The park can be spoken of in two separate sections; the East Rim and the West Rim. The East Rim is home to several cabins, the group lodge, one of the full service campgrounds, and the main trailhead, as well as the ADA accessible overlook trail which is where many of the iconic photographs of this park come from. This side is very popular for day use as the one mile out and back hike to Cherokee Falls draws in campers and people from Chattanooga coming in to enjoy the towering waterfall and the swimming hole below. The campground here is smaller, and less private than the west rim loop, offering 24 tent/RV sites that have 30A electrical hookup, gravel tent pads, picnic tables, and fire rings, along with a bathhouse and playground. The main road to the trailheads and day use area runs past this loop and while there are trees for shade they do not offer any privacy.
The West Rim side houses the pioneer camping, west rim loop, the yurt village, and the remaining cabins. We have not been able to see the inside of the yurts, but they are spaced away from each other and off the road, and offer a lot of privacy; the loop that serves the yurts it not connected to any other road, and has a shelter, playground, and bathhouse.
The West Rim camping loop has a total of 48 tent/RV sites with 30 or 50A hookups, water, gravel tent pads, picnic tables, and fire rings. This loop is far more wooded and offers a greater variety of site size and privacy, and has an extremely quiet and peaceful vibe to it. If the east rim is good for those using their campsite as a home base for exploring, the west rim is perfect for campers who want the convenience of a bathhouse with running water and/or the ability to run electric in their RVs, but without giving up the feeling of being immersed in nature. Sites 4-9 are well spaced from each other and great for tent campers and families who want their kids to have room to play, and while site 37 does not have as much privacy being in the center of the loop, it does have one of the most perfect climbing trees I have ever seen in a public campground.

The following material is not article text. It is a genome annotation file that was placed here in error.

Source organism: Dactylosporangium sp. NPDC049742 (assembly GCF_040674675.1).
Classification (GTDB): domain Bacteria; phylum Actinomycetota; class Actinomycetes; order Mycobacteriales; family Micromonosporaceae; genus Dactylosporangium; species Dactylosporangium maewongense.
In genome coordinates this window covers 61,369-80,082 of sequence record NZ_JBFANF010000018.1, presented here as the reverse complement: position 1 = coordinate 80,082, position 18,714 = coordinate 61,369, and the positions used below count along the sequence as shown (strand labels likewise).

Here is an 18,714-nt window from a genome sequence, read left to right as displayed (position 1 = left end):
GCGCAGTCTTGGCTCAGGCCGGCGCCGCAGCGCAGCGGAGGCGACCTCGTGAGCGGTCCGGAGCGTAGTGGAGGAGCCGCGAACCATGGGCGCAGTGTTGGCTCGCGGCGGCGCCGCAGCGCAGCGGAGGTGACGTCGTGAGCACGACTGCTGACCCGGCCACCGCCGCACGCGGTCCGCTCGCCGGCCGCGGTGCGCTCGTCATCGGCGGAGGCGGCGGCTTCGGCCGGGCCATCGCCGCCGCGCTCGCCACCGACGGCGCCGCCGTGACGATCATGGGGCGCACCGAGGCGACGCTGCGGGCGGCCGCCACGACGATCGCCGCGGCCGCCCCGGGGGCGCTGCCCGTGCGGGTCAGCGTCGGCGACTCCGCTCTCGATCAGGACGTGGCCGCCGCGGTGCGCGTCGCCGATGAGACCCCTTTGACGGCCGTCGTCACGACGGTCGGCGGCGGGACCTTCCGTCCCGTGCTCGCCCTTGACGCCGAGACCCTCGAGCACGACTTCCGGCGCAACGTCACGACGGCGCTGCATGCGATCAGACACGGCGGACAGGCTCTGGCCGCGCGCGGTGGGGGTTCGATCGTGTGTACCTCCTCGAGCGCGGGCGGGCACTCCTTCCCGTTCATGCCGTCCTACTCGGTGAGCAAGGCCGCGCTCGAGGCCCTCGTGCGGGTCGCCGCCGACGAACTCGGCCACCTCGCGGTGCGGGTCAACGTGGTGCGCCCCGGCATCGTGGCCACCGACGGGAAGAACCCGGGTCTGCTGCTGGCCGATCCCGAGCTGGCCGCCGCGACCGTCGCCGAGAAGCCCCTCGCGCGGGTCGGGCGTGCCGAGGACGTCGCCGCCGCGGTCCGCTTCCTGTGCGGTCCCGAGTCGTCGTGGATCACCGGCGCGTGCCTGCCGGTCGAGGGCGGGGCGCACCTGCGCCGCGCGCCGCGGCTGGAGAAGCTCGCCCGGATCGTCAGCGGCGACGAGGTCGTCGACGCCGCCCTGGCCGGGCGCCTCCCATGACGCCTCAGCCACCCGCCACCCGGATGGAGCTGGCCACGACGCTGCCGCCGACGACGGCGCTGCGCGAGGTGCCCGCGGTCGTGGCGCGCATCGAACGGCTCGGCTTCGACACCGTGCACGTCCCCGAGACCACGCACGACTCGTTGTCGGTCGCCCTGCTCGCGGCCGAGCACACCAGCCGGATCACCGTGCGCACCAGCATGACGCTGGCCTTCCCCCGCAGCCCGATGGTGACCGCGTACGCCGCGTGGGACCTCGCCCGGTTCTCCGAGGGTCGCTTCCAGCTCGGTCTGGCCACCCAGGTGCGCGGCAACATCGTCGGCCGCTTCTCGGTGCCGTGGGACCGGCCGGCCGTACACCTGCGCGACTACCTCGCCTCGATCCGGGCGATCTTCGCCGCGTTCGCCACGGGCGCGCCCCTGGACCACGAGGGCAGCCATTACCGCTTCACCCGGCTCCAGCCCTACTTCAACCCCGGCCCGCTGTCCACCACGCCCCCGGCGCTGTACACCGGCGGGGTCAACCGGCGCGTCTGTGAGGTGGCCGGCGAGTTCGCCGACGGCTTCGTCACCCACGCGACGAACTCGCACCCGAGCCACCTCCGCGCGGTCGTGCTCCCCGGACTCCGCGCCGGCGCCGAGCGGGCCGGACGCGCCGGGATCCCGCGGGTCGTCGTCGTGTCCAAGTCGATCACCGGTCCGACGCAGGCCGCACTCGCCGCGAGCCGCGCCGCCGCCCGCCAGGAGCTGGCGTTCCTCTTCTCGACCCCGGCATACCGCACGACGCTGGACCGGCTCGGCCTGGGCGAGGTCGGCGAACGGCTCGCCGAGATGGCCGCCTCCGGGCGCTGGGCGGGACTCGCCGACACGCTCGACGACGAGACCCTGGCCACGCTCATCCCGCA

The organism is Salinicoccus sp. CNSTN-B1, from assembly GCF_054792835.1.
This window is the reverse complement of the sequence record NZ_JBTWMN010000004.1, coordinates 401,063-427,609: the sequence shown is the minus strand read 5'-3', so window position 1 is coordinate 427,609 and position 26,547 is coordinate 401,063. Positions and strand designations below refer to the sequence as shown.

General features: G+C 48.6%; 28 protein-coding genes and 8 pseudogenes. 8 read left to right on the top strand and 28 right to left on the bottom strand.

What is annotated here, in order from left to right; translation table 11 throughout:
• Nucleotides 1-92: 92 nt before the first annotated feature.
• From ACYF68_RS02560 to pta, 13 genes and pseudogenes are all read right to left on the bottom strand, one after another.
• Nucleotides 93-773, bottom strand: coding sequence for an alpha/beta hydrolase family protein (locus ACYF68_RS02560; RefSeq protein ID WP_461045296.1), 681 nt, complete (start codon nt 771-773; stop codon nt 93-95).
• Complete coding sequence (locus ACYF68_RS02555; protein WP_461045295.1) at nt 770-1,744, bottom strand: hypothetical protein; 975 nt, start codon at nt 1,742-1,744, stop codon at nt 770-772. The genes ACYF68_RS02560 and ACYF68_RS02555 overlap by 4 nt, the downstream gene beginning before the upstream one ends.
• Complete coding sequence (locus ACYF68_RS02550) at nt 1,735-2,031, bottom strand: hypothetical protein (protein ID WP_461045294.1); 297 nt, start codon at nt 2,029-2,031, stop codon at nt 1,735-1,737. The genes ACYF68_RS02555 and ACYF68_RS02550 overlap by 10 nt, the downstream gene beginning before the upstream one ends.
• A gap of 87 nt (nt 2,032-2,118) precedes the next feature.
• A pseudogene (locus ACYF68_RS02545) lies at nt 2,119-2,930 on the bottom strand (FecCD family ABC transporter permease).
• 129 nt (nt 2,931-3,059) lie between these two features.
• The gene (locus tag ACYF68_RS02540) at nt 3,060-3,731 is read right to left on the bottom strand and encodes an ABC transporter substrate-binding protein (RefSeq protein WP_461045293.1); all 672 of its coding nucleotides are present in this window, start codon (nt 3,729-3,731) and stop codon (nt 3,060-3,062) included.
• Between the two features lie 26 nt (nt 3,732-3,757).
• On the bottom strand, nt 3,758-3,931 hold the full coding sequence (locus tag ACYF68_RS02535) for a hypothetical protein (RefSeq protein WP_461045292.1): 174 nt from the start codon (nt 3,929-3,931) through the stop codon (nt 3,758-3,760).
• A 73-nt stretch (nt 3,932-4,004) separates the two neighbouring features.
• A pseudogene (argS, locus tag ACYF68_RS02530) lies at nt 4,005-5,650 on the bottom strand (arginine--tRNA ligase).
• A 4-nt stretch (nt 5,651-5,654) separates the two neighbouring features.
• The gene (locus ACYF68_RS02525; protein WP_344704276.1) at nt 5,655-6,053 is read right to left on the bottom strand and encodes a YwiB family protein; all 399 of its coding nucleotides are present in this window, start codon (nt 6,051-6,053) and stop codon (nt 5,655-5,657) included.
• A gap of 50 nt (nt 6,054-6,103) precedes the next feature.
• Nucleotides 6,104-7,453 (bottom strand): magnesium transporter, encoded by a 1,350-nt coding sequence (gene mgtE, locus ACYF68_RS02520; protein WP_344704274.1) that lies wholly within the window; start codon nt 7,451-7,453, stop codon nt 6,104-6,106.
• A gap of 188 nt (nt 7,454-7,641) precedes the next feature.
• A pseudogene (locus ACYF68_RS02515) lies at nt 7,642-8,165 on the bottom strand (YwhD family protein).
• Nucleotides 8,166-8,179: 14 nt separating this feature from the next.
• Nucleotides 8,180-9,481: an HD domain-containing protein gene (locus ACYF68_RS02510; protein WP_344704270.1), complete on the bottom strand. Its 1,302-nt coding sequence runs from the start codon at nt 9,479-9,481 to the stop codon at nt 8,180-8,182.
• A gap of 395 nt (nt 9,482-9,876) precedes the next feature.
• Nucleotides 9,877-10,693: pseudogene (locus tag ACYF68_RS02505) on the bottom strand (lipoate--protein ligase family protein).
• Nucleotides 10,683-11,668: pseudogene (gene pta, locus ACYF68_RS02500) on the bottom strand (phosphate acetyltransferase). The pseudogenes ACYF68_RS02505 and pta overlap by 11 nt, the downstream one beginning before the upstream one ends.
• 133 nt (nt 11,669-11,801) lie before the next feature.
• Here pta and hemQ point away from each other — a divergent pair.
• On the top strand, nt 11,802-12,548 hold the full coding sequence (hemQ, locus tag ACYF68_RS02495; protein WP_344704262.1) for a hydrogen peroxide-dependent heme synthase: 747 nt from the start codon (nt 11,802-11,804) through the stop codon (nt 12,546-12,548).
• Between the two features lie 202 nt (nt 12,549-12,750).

There are 16 cottages/cabins, and Georgia State Park cabins really cannot be overstated; they are well appointed, well maintained, and absolutely beautiful, and are spaced out to offer a feeling of seclusion: perfect for winter getaways, or for people who enjoy total creature comforts at night with nearby adventure during the day. Word of advice; cabins 1-5 are on the east rim and the waterfall trail runs almost directly behind them, so there is a loss of privacy there, especially on busy weekends.
Finally, the park offers 4 pioneer sites and 30 walk-in backcountry sites. I have not seen these in person yet, but it is worth noting this park has accommodations for every type of camper out there.
There is not enough good I can say about Cloudland Canyon. About 45 minutes from Chattanooga, it is a must-see for anyone traveling from out of state who want to add adventure to their tour of the city, a home base for the many hiking and climbing opportunities within the park, or just a beautiful and peaceful place to spend a few nights out in nature.